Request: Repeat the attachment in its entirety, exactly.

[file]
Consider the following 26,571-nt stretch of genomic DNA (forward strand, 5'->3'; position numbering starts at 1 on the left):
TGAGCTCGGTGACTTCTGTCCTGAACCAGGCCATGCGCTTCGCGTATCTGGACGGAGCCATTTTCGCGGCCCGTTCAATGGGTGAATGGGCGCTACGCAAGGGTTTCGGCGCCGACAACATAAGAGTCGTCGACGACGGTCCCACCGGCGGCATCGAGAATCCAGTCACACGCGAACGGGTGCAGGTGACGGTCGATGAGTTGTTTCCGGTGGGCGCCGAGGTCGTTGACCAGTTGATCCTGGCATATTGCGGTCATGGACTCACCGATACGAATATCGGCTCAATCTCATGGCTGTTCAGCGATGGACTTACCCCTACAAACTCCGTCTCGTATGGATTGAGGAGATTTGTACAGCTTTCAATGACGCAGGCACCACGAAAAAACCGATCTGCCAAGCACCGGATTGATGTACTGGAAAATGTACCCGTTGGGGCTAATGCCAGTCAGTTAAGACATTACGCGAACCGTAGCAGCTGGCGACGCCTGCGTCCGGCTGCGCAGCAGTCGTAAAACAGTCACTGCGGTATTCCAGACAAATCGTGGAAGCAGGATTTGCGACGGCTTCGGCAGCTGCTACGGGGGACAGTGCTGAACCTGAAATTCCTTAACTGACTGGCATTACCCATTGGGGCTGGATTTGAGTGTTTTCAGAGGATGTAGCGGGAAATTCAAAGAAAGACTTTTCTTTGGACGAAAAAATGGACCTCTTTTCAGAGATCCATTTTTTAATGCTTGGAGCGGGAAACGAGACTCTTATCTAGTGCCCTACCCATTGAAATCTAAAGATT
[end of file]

Consider the following 26,571-nt stretch of genomic DNA (forward strand, 5'->3'; position numbering starts at 1 on the left):
TGAGCTCGGTGACTTCTGTCCTGAACCAGGCCATGCGCTTCGCGTATCTGGACGGAGCCATTTTCGCGGCCCGTTCAATGGGTGAATGGGCGCTACGCAAGGGTTTCGGCGCCGACAACATAAGAGTCGTCGACGACGGTCCCACCGGCGGCATCGAGAATCCAGTCACACGCGAACGGGTGCAGGTGACGGTCGATGAGTTGTTTCCGGTGGGCGCCGAGGTCGTTGACCAGTTGATCCTGGCATATTGCGGTCATGGACTCACCGATACGAATATCGGCTCAATCTCATGGCTGTTCAGCGATGGACTTACCCCTACAAACTCCGTCTCGTATGGATTGAGGAGATTTGTACAGCTTTCAATGACGCAGGCACCACGAAAAAACCGATCTGCCAAGCACCGGATTGATGTACTGGAAAATGTACCCGTTGGGGCTAATGCCAGTCAGTTAAGACATTACGCGAACCGTAGCAGCTGGCGACGCCTGCGTCCGGCTGCGCAGCAGTCGTAAAACAGTCACTGCGGTATTCCAGACAAATCGTGGAAGCAGGATTTGCGACGGCTTCGGCAGCTGCTACGGGGGACAGTGCTGAACCTGAAATTCCTTAACTGACTGGCATTACCCATTGGGGCTGGATTTGAGTGTTTTCAGAGGATGTAGCGGGAAATTCAAAGAAAGACTTTTCTTTGGACGAAAAAATGGACCTCTTTTCAGAGATCCATTTTTTAATGCTTGGAGCGGGAAACGAGACTCTTATCTAGTGCCCTACCCATTGAAATCTAAAGATT